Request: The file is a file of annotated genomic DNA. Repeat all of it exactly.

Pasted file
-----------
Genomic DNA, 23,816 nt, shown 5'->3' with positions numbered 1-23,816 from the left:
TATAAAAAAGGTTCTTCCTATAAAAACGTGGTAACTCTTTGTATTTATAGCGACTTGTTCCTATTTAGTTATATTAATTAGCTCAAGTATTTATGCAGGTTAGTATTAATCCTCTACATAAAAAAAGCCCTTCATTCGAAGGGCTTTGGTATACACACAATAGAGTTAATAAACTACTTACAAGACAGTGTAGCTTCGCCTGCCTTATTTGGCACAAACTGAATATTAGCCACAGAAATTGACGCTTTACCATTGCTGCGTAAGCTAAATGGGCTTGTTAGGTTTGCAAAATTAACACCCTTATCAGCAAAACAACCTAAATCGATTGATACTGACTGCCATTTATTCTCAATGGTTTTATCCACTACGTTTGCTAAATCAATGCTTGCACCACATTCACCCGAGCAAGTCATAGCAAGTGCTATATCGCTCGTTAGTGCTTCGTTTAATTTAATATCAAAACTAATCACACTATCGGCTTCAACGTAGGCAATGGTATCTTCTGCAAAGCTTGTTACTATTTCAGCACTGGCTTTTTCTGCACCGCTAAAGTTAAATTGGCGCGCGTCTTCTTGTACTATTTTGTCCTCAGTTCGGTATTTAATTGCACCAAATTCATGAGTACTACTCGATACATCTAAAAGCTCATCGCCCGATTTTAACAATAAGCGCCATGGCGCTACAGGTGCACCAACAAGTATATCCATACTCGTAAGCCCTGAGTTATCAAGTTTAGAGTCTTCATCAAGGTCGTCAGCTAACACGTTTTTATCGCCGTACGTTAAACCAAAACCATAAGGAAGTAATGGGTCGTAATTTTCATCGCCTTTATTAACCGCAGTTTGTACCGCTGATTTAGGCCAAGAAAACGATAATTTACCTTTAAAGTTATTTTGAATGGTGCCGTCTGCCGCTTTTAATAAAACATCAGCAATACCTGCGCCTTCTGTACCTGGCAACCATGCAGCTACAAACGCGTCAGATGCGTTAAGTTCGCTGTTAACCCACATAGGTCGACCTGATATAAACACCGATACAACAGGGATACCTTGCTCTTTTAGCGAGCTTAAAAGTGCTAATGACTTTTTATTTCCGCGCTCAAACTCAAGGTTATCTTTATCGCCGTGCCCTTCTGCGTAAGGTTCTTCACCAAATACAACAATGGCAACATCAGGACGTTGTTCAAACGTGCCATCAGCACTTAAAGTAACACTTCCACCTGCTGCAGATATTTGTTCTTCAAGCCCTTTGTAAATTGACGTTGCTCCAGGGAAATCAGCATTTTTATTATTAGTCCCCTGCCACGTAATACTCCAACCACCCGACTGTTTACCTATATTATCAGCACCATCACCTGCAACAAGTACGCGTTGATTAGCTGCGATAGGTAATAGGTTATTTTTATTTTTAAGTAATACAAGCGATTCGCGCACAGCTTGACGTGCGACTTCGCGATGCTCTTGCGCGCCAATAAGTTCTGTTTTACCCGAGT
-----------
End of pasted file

Genomic DNA, 23,816 nt, shown 5'->3' with positions numbered 1-23,816 from the left:
TATAAAAAAGGTTCTTCCTATAAAAACGTGGTAACTCTTTGTATTTATAGCGACTTGTTCCTATTTAGTTATATTAATTAGCTCAAGTATTTATGCAGGTTAGTATTAATCCTCTACATAAAAAAAGCCCTTCATTCGAAGGGCTTTGGTATACACACAATAGAGTTAATAAACTACTTACAAGACAGTGTAGCTTCGCCTGCCTTATTTGGCACAAACTGAATATTAGCCACAGAAATTGACGCTTTACCATTGCTGCGTAAGCTAAATGGGCTTGTTAGGTTTGCAAAATTAACACCCTTATCAGCAAAACAACCTAAATCGATTGATACTGACTGCCATTTATTCTCAATGGTTTTATCCACTACGTTTGCTAAATCAATGCTTGCACCACATTCACCCGAGCAAGTCATAGCAAGTGCTATATCGCTCGTTAGTGCTTCGTTTAATTTAATATCAAAACTAATCACACTATCGGCTTCAACGTAGGCAATGGTATCTTCTGCAAAGCTTGTTACTATTTCAGCACTGGCTTTTTCTGCACCGCTAAAGTTAAATTGGCGCGCGTCTTCTTGTACTATTTTGTCCTCAGTTCGGTATTTAATTGCACCAAATTCATGAGTACTACTCGATACATCTAAAAGCTCATCGCCCGATTTTAACAATAAGCGCCATGGCGCTACAGGTGCACCAACAAGTATATCCATACTCGTAAGCCCTGAGTTATCAAGTTTAGAGTCTTCATCAAGGTCGTCAGCTAACACGTTTTTATCGCCGTACGTTAAACCAAAACCATAAGGAAGTAATGGGTCGTAATTTTCATCGCCTTTATTAACCGCAGTTTGTACCGCTGATTTAGGCCAAGAAAACGATAATTTACCTTTAAAGTTATTTTGAATGGTGCCGTCTGCCGCTTTTAATAAAACATCAGCAATACCTGCGCCTTCTGTACCTGGCAACCATGCAGCTACAAACGCGTCAGATGCGTTAAGTTCGCTGTTAACCCACATAGGTCGACCTGATATAAACACCGATACAACAGGGATACCTTGCTCTTTTAGCGAGCTTAAAAGTGCTAATGACTTTTTATTTCCGCGCTCAAACTCAAGGTTATCTTTATCGCCGTGCCCTTCTGCGTAAGGTTCTTCACCAAATACAACAATGGCAACATCAGGACGTTGTTCAAACGTGCCATCAGCACTTAAAGTAACACTTCCACCTGCTGCAGATATTTGTTCTTCAAGCCCTTTGTAAATTGACGTTGCTCCAGGGAAATCAGCATTTTTATTATTAGTCCCCTGCCACGTAATACTCCAACCACCCGACTGTTTACCTATATTATCAGCACCATCACCTGCAACAAGTACGCGTTGATTAGCTGCGATAGGTAATAGGTTATTTTTATTTTTAAGTAATACAAGCGATTCGCGCACAGCTTGACGTGCGACTTCGCGATGCTCTTGCGCGCCAATAAGTTCTGTTTTACCCGAGT